Forgiving the Angel: Four Stories for Franz Kafka (Vintage Contemporaries)
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A thought-provoking, sometimes heartbreaking sequence of stories based on a group of real people held together by their love of Franz Kafka. Here friends, fans, and lovers find themselves haunted by the death of the great author. Imbued with a gravitas and dark irony that recall Kafka’s own work, these stories nonetheless also bear the singular imaginary stamp and the keen psychological and emotional insight that have marked all of Jay Cantor’s writing.
necessary to survive and move forward. After all, what choice did they have? He stepped behind a table set up for him at the front of the room and began the course by describing the one class that, if it didn’t receive the party’s correctives, was most likely to produce work that they might think revolutionary, but that would really serve the rulers. This was, of course, the class into which he, and probably many of the people here, had been born, the petit bourgeoisie. Lenin, fortunately, had
didn’t feel she in any way required him. She had a sense of completeness about her. He told her that last part, and, sadly for Lusk, she credited her husband for it. He’d died seven years before, after such a small time together, but he’d given her so many things, she said, a lifetime of riches (was she boasting, or giving him a warning?), including the inspiration for her career. She and this tubercular man had read to each other in their little apartment—a place not far from here—and that had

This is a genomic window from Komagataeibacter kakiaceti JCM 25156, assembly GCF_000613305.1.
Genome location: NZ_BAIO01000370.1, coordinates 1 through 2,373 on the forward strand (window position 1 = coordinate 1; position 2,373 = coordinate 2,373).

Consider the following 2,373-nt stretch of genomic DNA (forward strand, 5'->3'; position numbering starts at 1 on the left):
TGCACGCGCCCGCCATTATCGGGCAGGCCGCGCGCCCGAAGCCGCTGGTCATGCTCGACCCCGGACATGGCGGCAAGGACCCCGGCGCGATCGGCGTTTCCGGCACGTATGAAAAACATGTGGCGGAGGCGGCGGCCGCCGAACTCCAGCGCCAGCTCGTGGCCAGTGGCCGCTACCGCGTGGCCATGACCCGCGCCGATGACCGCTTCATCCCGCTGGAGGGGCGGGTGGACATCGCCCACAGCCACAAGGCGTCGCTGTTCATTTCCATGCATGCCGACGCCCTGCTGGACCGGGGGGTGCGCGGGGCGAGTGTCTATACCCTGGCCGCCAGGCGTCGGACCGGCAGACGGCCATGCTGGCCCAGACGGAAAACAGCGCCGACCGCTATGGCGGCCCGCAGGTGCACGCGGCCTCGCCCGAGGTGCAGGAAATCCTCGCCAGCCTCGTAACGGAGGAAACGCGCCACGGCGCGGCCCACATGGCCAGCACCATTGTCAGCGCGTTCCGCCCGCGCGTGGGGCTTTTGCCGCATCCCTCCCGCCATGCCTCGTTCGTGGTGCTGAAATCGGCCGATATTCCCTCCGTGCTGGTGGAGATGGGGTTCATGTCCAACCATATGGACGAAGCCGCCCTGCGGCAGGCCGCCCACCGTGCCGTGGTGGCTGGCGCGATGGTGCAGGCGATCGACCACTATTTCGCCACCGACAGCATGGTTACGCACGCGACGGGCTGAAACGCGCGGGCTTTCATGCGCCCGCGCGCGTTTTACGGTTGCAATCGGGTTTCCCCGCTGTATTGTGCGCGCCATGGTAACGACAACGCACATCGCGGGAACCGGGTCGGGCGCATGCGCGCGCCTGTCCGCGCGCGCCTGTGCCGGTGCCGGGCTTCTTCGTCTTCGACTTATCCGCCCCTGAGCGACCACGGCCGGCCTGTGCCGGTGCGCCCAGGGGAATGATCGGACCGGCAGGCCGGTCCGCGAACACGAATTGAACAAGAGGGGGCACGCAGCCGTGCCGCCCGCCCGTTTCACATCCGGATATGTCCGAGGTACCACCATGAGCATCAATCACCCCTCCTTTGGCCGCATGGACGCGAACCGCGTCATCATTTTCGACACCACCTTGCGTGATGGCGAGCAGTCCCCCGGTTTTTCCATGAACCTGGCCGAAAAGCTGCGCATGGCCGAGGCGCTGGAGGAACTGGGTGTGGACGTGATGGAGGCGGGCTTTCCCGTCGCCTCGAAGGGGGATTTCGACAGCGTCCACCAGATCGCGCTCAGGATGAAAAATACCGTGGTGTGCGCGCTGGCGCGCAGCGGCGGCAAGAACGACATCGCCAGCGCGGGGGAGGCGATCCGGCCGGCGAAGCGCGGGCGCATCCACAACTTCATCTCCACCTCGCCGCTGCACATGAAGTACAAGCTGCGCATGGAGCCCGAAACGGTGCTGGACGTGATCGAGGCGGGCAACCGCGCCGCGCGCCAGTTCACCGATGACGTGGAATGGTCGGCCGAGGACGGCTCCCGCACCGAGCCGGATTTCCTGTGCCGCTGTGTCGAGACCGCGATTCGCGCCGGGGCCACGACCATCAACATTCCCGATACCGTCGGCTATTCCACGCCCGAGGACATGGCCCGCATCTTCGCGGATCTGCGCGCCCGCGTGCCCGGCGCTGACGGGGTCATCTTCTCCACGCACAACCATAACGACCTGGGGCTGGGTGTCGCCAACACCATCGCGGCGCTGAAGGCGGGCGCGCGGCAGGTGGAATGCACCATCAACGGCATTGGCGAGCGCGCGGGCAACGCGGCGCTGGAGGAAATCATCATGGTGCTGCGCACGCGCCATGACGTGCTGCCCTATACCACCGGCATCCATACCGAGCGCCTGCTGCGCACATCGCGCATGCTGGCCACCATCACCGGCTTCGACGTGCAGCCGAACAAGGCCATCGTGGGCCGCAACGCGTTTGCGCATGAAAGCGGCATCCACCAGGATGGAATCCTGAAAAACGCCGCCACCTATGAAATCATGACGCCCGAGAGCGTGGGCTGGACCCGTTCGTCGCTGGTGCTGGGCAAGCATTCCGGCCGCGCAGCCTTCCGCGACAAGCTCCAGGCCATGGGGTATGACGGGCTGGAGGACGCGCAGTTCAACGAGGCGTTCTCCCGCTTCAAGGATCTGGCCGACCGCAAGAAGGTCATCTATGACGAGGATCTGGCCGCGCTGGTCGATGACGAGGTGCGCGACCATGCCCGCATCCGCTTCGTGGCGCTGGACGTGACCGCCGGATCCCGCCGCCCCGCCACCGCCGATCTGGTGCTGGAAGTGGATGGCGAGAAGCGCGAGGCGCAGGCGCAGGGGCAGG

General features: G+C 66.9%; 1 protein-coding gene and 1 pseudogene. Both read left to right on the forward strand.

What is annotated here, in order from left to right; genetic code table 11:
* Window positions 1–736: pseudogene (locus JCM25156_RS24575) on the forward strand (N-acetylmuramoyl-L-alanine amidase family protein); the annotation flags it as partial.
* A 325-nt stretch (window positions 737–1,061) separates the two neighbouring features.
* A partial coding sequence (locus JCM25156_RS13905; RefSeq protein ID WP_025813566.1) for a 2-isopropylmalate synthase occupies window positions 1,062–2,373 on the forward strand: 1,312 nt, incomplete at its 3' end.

Eva as entitled and presumptuous, but also fascinating, as if Milena thought she was still a free creature. After a few moments, the three walked together with the others, and Eva was conscious of Milena’s right hand by the side of her dress. It made a slight perturbation in Eva’s spirit—a reminder of similar foolishness in the past. She’d grown fond of the man in Karaganda who’d shown her how to chop weeds, and his death had made her forget the simplest things. Someone had stolen her boots, and
was for Milena. But if Eva were to say that to Milena, she would wave it away as she had the bread. Instead, Eva would tell her about the acidic shit smell of the latrine that was like an ocean you could feel in your eyes and on your skin, and of the lithe twist of the starving bodies, so unlike the heavy gypsy dancing she’d seen in Berlin. That would lead naturally to telling of her grief for Inge, at which Milena would smooth her hair, until the stroking of her long fingers would almost make
filled with details of the girl’s life. And her letters always had some details, too, that could be added to Eva’s store of memories of Milena, as if Eva’s life could now grow backward only, and, like some historian’s book, only through the reports about the past from others. She’d learned from Jana that Milena—the scarecrow—had once been overweight. Milena couldn’t cook, and dinner was usually sausages on a plate. Milena wore a beret whenever she left the house but took it off as soon as any